On 11 March 2017 at 14:58, Klaas Freitag <freitag(a)opensuse.org> wrote:
I am happy to see that there is some interest in the idea :)
Am 08.03.2017 um 13:05 schrieb Richard Brown:
> While I love and respect the work that the Medical and Education teams
> have and continue to do, I think it would be safe to say that their
> experience by running their projects as 'derivatives' ultimately ends
> up being too much work for them - and then backfires on the openSUSE
> Project as a whole as we often saw less direct contributions in the
> area of Education and Medical in the main distributions, which then
> causes a spiral of endless work..
I am not clear what you mean here. What is it that makes a 'derivate'?
I am not fond of seeing many separate openSUSE distributions. We have
Leap and Tumbleweed with a comparable level of quality, and I fear
having more distribution offerings with the name 'openSUSE' gives the
project a negative reputation - at best one that has a confusing
message about what it offers, at worst, a reputation for bad quality
when the 'derivatives' do not meet the same level of quality of the
official 'mainline' openSUSE distributions.
That said, I do understand the appeal of a 'derivative' that is
specifically focused on more narrow use cases - see openSUSE JeOS for
one such example which I think is done right.
In this case, and in the way I'd prefer for all cases, all of the
packages are in the main Leap/Tumbleweed distributions, have all been
quality checked through the usual processes to get them there, and
therefore the only responsibility for JeOS is to polish, package and
rebadge the distribution for that specific usecase.
This is a lot easier to do, especially in the long term, precisely
because a lot of the heavy-lifting of the integration is taken care of
as part of the traditional Leap/Tumbleweed processes.
Other derivatives, that have dozens, or hundreds, of additional,
untested, unintegrated packages in their spin, give me cause for
concern, especially when they do not implement processes and standards
approaching the mainline Leap/Tumbleweed distributions, but still wish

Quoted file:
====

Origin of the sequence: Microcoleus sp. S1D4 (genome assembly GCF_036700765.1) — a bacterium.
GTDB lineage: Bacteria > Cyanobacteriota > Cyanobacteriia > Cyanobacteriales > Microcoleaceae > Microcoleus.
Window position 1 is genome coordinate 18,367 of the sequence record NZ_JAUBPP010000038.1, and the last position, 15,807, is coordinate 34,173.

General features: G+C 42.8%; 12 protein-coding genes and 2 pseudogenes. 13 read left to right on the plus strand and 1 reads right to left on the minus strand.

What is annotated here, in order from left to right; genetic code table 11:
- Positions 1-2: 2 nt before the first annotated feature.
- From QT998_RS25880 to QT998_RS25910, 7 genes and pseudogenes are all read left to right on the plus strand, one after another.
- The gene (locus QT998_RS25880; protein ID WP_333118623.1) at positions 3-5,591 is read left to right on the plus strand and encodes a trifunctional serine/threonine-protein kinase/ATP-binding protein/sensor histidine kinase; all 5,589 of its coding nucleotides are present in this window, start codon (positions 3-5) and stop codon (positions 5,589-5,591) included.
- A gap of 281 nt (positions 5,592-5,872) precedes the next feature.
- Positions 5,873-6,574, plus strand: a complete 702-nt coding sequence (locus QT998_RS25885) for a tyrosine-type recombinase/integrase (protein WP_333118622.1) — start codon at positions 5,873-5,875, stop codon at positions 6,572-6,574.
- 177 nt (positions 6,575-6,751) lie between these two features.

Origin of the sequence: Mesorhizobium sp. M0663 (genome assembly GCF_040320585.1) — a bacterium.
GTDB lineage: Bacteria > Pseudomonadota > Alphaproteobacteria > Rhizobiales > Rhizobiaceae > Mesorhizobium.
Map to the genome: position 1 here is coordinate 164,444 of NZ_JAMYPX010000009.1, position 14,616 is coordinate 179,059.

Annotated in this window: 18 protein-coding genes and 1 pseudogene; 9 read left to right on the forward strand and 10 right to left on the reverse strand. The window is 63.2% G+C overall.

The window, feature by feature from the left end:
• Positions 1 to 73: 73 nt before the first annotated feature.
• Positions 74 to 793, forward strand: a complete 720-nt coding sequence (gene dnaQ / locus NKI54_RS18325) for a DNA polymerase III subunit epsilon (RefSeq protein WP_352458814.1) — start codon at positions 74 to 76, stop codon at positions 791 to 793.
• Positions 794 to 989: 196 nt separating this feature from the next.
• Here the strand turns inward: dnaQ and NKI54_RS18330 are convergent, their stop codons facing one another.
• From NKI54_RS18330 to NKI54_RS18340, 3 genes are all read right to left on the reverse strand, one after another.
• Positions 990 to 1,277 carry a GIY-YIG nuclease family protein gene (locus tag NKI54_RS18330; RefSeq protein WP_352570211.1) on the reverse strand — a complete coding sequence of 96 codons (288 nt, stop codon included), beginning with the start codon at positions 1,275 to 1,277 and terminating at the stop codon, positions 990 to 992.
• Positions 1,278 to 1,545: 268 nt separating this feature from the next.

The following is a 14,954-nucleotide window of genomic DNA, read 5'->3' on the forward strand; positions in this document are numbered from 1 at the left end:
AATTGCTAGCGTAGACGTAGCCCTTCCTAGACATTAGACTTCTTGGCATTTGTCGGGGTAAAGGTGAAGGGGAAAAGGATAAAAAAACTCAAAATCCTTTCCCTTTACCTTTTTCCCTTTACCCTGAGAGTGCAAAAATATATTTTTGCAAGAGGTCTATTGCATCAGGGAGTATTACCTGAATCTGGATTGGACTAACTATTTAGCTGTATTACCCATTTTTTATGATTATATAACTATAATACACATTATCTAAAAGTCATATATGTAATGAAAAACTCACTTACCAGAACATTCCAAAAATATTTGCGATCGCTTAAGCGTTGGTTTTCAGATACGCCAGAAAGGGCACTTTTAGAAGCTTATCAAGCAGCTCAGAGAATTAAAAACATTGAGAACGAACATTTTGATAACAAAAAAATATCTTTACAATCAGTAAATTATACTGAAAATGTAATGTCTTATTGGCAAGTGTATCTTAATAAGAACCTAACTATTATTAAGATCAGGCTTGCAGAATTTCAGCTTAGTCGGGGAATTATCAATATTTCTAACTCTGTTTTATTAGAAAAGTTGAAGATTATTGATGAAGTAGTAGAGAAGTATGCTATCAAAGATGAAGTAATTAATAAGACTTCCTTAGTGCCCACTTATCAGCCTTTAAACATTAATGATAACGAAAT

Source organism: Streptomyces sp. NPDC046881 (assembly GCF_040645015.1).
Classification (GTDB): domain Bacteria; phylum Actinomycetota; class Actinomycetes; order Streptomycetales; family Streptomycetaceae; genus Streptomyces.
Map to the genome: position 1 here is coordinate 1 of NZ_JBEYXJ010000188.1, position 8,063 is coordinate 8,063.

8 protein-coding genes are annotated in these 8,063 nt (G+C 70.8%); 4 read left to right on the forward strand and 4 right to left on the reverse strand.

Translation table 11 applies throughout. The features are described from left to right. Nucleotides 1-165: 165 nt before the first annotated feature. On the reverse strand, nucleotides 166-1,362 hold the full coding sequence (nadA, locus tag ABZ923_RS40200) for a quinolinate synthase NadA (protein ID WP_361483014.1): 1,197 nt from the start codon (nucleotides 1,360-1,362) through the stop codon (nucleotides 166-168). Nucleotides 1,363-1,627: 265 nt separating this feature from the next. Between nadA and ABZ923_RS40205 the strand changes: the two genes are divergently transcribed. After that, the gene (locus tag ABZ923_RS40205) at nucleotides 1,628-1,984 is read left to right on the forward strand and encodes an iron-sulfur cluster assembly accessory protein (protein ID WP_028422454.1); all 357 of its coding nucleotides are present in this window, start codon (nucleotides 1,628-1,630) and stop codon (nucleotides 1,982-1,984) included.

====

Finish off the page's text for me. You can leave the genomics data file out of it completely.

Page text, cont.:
to use the openSUSE name. They also need a consistent and often
increasing commitment to keep them running, as that large overlayed
codebase will need continued rebasing as Leap and Tumbleweed move on.
I see any 'derivative' that distributes a significant number of
packages that are not in the main distribution at significant risk of
failure over the mid to long term.
The current Invis server builds based on openSUSE Leap
and has currently 29
specific packages on top, as one can find in
These are packages are mostly specific to Invis, such as the setup and
special applications which are not in the interest of a generic distribution
(I suspect). Most dependency packages are already in the underlying distros
aka Factory I guess.
I think that this sounds like a proper way of doing it, or not?
invis is a mostly good example of a derivative done right. 29 packages
is certainly not bad. They invis team have proven themselves more than
capable of maintaining that level of deviation for many years now.
But I do not think it's ideal - I would like to see if the SMB team
could look into getting that down to as close as 0. It sounds like
Stefan is on the same page. This is all about integration and
encouraging good proven practices.
Another aspect that should be discussed is that the
Invis server based on
openSUSE currently has it's own branding and it's own setup- and
adminstration tool. I don't think that is a problem, do others?
I don't think it's a problem. But on the flipside, I'd love it if
'mainline openSUSE' was as good as invis for SMB out of the box ;)
Apart from these technical things, I believe that a
huge block of work will
be to do documentation that is neccessary, but even more to do marketing
around this initiative. The nicest project does not help if nobody knows
about it. And the group of pot. users is very hard to reach.
should schedule a first meeting to start the Team.
Stefan and me will meet on Chemnitzer Linuxtage tomorrow, maybe somebody
else is around? But indeed the oSC 2017 would be a great opportunity to do
the first 'official' meeting and maybe kickoff?
Sadly I'm not at CLT, but I will be at oSC and most certainly want to
help this initiative in whatever ways I can.
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